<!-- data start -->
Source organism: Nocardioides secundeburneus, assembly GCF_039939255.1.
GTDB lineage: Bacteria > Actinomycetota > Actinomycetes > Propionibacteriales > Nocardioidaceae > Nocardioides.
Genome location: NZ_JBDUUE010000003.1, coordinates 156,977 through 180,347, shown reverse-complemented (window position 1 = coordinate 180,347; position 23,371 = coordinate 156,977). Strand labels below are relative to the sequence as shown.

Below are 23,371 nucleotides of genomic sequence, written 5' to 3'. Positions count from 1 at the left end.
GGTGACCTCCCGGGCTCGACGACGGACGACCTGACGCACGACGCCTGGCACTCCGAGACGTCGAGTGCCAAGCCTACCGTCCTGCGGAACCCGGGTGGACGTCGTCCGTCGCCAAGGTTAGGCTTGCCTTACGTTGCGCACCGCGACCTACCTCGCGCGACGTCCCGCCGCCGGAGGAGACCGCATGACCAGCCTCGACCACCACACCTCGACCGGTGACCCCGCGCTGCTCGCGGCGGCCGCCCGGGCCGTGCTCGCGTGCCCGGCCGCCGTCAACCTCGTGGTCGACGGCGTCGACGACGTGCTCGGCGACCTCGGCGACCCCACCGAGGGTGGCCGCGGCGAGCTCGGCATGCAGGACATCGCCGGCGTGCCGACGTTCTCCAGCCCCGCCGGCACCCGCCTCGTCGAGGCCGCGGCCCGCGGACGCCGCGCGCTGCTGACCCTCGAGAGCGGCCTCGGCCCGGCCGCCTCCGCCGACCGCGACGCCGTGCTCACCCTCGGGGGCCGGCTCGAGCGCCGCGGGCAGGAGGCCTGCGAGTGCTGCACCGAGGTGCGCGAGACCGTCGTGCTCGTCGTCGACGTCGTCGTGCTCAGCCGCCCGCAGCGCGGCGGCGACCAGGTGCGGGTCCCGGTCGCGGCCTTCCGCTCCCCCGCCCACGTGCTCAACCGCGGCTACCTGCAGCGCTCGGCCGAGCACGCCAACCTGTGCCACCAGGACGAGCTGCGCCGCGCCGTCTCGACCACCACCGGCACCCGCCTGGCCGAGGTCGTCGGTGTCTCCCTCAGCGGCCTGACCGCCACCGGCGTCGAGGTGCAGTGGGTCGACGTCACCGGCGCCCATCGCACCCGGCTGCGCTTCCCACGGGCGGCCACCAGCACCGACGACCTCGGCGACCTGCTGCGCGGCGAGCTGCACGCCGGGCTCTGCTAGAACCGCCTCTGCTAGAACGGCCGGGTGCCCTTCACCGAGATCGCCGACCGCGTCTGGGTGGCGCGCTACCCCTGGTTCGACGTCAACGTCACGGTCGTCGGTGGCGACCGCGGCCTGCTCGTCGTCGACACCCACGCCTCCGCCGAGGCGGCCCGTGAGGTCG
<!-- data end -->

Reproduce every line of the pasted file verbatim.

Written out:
Source organism: Nocardioides secundeburneus, assembly GCF_039939255.1.
GTDB lineage: Bacteria > Actinomycetota > Actinomycetes > Propionibacteriales > Nocardioidaceae > Nocardioides.
Genome location: NZ_JBDUUE010000003.1, coordinates 156,977 through 180,347, shown reverse-complemented (window position 1 = coordinate 180,347; position 23,371 = coordinate 156,977). Strand labels below are relative to the sequence as shown.

Below are 23,371 nucleotides of genomic sequence, written 5' to 3'. Positions count from 1 at the left end.
GGTGACCTCCCGGGCTCGACGACGGACGACCTGACGCACGACGCCTGGCACTCCGAGACGTCGAGTGCCAAGCCTACCGTCCTGCGGAACCCGGGTGGACGTCGTCCGTCGCCAAGGTTAGGCTTGCCTTACGTTGCGCACCGCGACCTACCTCGCGCGACGTCCCGCCGCCGGAGGAGACCGCATGACCAGCCTCGACCACCACACCTCGACCGGTGACCCCGCGCTGCTCGCGGCGGCCGCCCGGGCCGTGCTCGCGTGCCCGGCCGCCGTCAACCTCGTGGTCGACGGCGTCGACGACGTGCTCGGCGACCTCGGCGACCCCACCGAGGGTGGCCGCGGCGAGCTCGGCATGCAGGACATCGCCGGCGTGCCGACGTTCTCCAGCCCCGCCGGCACCCGCCTCGTCGAGGCCGCGGCCCGCGGACGCCGCGCGCTGCTGACCCTCGAGAGCGGCCTCGGCCCGGCCGCCTCCGCCGACCGCGACGCCGTGCTCACCCTCGGGGGCCGGCTCGAGCGCCGCGGGCAGGAGGCCTGCGAGTGCTGCACCGAGGTGCGCGAGACCGTCGTGCTCGTCGTCGACGTCGTCGTGCTCAGCCGCCCGCAGCGCGGCGGCGACCAGGTGCGGGTCCCGGTCGCGGCCTTCCGCTCCCCCGCCCACGTGCTCAACCGCGGCTACCTGCAGCGCTCGGCCGAGCACGCCAACCTGTGCCACCAGGACGAGCTGCGCCGCGCCGTCTCGACCACCACCGGCACCCGCCTGGCCGAGGTCGTCGGTGTCTCCCTCAGCGGCCTGACCGCCACCGGCGTCGAGGTGCAGTGGGTCGACGTCACCGGCGCCCATCGCACCCGGCTGCGCTTCCCACGGGCGGCCACCAGCACCGACGACCTCGGCGACCTGCTGCGCGGCGAGCTGCACGCCGGGCTCTGCTAGAACCGCCTCTGCTAGAACGGCCGGGTGCCCTTCACCGAGATCGCCGACCGCGTCTGGGTGGCGCGCTACCCCTGGTTCGACGTCAACGTCACGGTCGTCGGTGGCGACCGCGGCCTGCTCGTCGTCGACACCCACGCCTCCGCCGAGGCGGCCCGTGAGGTCG